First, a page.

In This Section
- About the Provost
- Common Read Program
- Core Curriculum
- Current Success Initiatives
- Embedded Peer Support
- Fulfilling Our Promise
- Institutional Assessment
- MGM Opportunity Grant at Nevada State College
- NC-SARA (National Council for State Authorization Reciprocity Agreements)
- Online Learning
- Out-of-State Online Learning
- Peer Support Training
- Professional Licensure – BA/BS in Education
- Promotion and Tenure
- Provost Newsletters
- Quality Assurance
- Strategic Planning
- Student Success at Nevada State
- Student Success Programs
- The PEER Project
- The Scorpion Path
- The Scorpion Path: Admitted
- The Scorpion Path: Applied
- The Scorpion Path: First Year
- The Scorpion Path: Fourth Year to Graduation
- The Scorpion Path: Orientation
- The Scorpion Path: Second Year
- The Scorpion Path: Third Year
- The Scorpion Path: Transfer Students
- WICHE Passport
- Your Student Success Team
At Nevada State College, we require a systematic reporting process to integrate college-wide information under a common reporting model that both contains and organizes key information. A basic assessment format provides the viewer with specific, relevant, and concise information filed within a consistent organization. The approach adopted by Nevada State has been developed to provide a simple, straightforward, low-tech approach to accomplish these goals; and thus, it provides an excellent resource for the college’s current need to establish a systematic process. This process will provide a seamless method for internal and external audiences interested in tracking the hard work and dedication devoted to improving teaching and learning at Nevada State.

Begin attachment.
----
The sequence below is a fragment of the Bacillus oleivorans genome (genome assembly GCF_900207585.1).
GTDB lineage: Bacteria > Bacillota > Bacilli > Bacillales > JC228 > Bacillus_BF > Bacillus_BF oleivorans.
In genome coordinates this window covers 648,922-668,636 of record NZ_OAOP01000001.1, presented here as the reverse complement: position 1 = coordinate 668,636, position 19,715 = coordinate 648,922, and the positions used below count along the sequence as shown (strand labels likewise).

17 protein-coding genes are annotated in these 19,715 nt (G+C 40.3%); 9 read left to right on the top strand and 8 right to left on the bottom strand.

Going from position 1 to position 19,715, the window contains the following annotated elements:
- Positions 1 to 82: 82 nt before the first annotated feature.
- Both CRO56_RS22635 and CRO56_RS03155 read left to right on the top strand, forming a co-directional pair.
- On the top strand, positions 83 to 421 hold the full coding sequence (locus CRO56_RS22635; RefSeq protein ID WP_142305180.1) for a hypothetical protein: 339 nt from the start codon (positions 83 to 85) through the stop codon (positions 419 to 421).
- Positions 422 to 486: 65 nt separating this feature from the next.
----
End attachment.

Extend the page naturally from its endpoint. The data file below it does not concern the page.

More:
Academic Program Assessment
Since 2016, NSC has engaged in annual assessment of academic programs. Outcomes assessment, which occurs in even years, uses the Nichols model (Nichols & Nichols, 2005) to rigorously evaluate students’ submitted work and rate their level of mastery of program outcomes. Program assessment takes place in odd years; it takes a broader approach, looking at a variety of data sources such as syllabi for program courses, assignment instructions, current student and alumni surveys, and other feedback.
To facilitate regular outcomes assessment, faculty in each academic program developed assessment schedules and outcomes maps to identify which courses address each program outcome and which assignments will be used to assess each outcome. Faculty complete the assessment at a one-day retreat. The assessment leads to a report summarizing findings and recommendations based on those results. Faculty submit progress reports and meet with the Provost’s Office each semester to discuss improvements they have made as a result of the assessment findings.
For detailed information about outcomes assessment at Nevada State College, read our Program of Assessment.
Student Services Assessment
Student services divisions have each developed relevant learning and service outcomes and clear metrics for measuring them, based on the CAS Professional Standards for Higher Education. The metrics emphasize data sources other than student self-reports in order to provide external, objective verification of how well each division achieves its outcomes. Each division director submits an annual assessment report that summarizes their success at meeting annual goals as well as recommendations for improvements.
National Survey of Student Engagement
Nevada State College annually participates in NSSE, which provides campus-level data on students’ experiences at the College as well as regional and national benchmarking data for comparisons. In 2019, 490 NSC students participated. Highlights from our first-year students include:
- 70% rated the quality of their interactions with faculty as “high.”
- 82% said faculty clearly explain course goals/requirements “quite a bit” or “very much.”
- 74% said faculty give prompt and detailed feedback on their assignments.
- 83% frequently have discussions with someone from a different race or ethnicity.
- 96% rate their entire educational experience at NSC as “good” or “excellent.”
Our first-year students’ ratings were significantly better than peer institutions on nine out of ten indicators. They are significantly more likely than similar students at other Far West Public institutions to have taken part in a high-impact practice (HIP) in their first year.